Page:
Fans at Mosaic Stadium explain why Garth Brooks’ music resonates
Colin Lovequist remembers a young Garth Brooks swinging from the rafters at the Craven jamboree in 1989.
And of course, all these years, there has been the music.
Seeing Brooks in concert is “just a thrill for anybody that’s a country fan,” said Lovequist, a 33-year country radio DJ and music director at CKRM.
“If you go through the pinnacle of artists or the list of artists who you want to have perform for you, doesn’t get any better than Garth Brooks. He’s going to hit all the demographics. Everybody from the young kids to the 89-year-olds.”
Lovequist was one of the reporters and DJs present at Mosaic Stadium on Friday afternoon, gathered to hear Garth Brooks speak before his two scheduled concerts.
“Beaches of Cheyenne, You Move Me, Wild Horses. He’s got so many that probably weren’t Top 20s, definitely Top 40s,” added Lovequist. “I know them all. I sing to every song that comes on and thank goodness the mic’s not on when I’m doing that, because it would scare a lot of our listeners away.”
Colin Lovequist speaks with Leader-Post reporter Ashley Martin prior to the first of two Garth Brooks shows at Mosaic Stadium.
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Travis Stewart is a longtime Brooks fan, too.
When Brooks booked his two dates at Mosaic Stadium, Stewart was already looking at flights from Fort McMurray, where he now lives.
“My dad sang country music growing up, so he sang Garth Brooks songs and Tim McGraw and Alan Jackson. So, listened to Garth Brooks literally growing up my entire life,” said Stewart, who has seen the country superstar in concert four times before.
“Every family road trip, every time we were at dad’s house it was blasting through his speakers. So I was literally born on Garth Brooks.”
Stewart is originally from Melville, and his family was with him to attend Friday night’s concert. They have tickets for Saturday, too.
“I think there’s just something about a Garth Brooks song. He’s a storyteller. You listen to a Garth Brooks song, and it’s not just a song you’re listening to. It’s a story. He takes you on a journey,” said Stewart.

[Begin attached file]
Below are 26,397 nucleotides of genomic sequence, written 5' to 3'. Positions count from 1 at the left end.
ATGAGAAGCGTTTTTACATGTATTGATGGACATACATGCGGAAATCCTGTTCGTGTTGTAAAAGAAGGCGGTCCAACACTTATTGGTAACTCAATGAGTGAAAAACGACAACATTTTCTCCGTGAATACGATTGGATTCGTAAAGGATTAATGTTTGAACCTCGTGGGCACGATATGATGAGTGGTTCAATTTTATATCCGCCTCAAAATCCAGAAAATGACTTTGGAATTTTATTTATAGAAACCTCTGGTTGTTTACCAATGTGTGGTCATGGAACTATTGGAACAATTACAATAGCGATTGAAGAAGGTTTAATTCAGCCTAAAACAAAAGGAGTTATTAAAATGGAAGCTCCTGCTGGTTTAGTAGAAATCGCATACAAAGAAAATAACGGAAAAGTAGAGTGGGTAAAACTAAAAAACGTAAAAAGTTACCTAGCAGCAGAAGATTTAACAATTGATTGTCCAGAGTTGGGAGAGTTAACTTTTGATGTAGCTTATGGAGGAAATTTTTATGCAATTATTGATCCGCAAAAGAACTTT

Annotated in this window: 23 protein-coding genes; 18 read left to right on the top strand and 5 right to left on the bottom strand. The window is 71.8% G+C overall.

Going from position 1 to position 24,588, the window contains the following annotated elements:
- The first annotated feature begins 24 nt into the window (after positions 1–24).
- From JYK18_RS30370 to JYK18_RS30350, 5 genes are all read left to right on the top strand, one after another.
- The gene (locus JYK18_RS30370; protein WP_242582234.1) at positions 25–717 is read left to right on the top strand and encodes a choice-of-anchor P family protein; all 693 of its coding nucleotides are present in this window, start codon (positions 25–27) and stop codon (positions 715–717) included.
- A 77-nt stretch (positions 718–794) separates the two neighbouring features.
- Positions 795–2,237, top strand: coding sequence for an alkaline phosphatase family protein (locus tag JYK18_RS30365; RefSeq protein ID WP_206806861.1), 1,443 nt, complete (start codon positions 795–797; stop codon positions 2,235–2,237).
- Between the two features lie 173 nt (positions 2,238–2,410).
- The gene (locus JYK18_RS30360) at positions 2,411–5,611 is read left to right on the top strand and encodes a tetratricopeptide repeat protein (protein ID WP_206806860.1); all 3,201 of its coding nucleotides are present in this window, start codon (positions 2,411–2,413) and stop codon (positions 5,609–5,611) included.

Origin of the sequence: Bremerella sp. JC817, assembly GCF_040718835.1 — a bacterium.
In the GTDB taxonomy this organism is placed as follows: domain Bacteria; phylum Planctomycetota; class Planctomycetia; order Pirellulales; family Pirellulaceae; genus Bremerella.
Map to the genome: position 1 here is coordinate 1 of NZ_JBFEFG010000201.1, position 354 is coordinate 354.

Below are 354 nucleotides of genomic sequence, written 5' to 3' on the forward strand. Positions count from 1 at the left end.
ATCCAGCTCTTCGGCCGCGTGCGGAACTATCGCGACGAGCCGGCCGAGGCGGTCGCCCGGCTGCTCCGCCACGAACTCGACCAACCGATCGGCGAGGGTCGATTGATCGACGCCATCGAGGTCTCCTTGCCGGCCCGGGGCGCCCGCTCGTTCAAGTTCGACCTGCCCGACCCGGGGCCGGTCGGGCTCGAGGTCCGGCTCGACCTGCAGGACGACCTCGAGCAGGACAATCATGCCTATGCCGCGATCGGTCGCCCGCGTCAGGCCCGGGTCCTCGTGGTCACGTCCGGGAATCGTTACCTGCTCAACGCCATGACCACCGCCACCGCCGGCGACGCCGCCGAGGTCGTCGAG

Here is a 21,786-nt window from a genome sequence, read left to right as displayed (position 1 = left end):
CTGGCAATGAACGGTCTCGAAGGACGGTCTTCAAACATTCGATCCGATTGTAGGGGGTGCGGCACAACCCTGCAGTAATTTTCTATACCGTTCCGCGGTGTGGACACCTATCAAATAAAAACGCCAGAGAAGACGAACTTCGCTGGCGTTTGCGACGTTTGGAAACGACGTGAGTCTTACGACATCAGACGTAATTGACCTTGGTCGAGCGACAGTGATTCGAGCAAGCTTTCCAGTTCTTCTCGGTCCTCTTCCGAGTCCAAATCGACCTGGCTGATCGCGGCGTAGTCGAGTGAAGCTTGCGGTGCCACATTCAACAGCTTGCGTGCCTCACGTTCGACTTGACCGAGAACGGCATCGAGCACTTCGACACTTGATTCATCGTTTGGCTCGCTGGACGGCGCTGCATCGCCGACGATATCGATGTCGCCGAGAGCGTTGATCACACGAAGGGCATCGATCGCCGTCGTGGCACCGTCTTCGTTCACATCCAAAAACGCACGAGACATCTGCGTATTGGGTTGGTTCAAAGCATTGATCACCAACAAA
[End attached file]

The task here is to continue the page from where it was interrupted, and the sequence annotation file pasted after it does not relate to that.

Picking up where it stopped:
“If it’s something from Unanswered Prayers, where you kind of lost the love of your life in high school, to Callin’ Baton Rouge, to, there’s just those party songs that everyone gets up and dances, to those ones that people have as their wedding songs. So Garth Brooks has everything from there in between.”
“You can’t not have The Dance,” said fellow fan Phyllis Madigan, about the song she was most hoping to hear.
She has heard it before: Friday night’s concert would mark Madigan’s eighth time seeing Brooks, in places including Grand Forks, Winnipeg and Fargo.
Garth Brooks speaks with members of the media prior to his first of two shows at Mosaic Stadium.
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Madigan spent her afternoon selling T-shirts, hats and other Brooks merchandise, in one of the booths set up outside the stadium, volunteering on behalf of her friends in the Saskatchewan Roughriders Pep Band.
She said it was a “privilege” to do so.
About The Dance, she added, “It’s just meaningful … It touches the heart and you take out of it what you take out of it and you go home with that.”
For CTV Regina reporter Cally Stephanow, Brooks’ song If Tomorrow Never Comes takes her back to her grandfather’s funeral.
For Jack FM morning host Woody, The River takes him back to his high school graduation.
Brooks recognizes that his music resonates with people.
“What is the greatest compliment you can get … is to hear somebody say, ‘They played If Tomorrow Never Comes at my grandfather’s funeral.’
“And you realize you get to be a part of these people’s lives,” Brooks added. “It’s sweet.”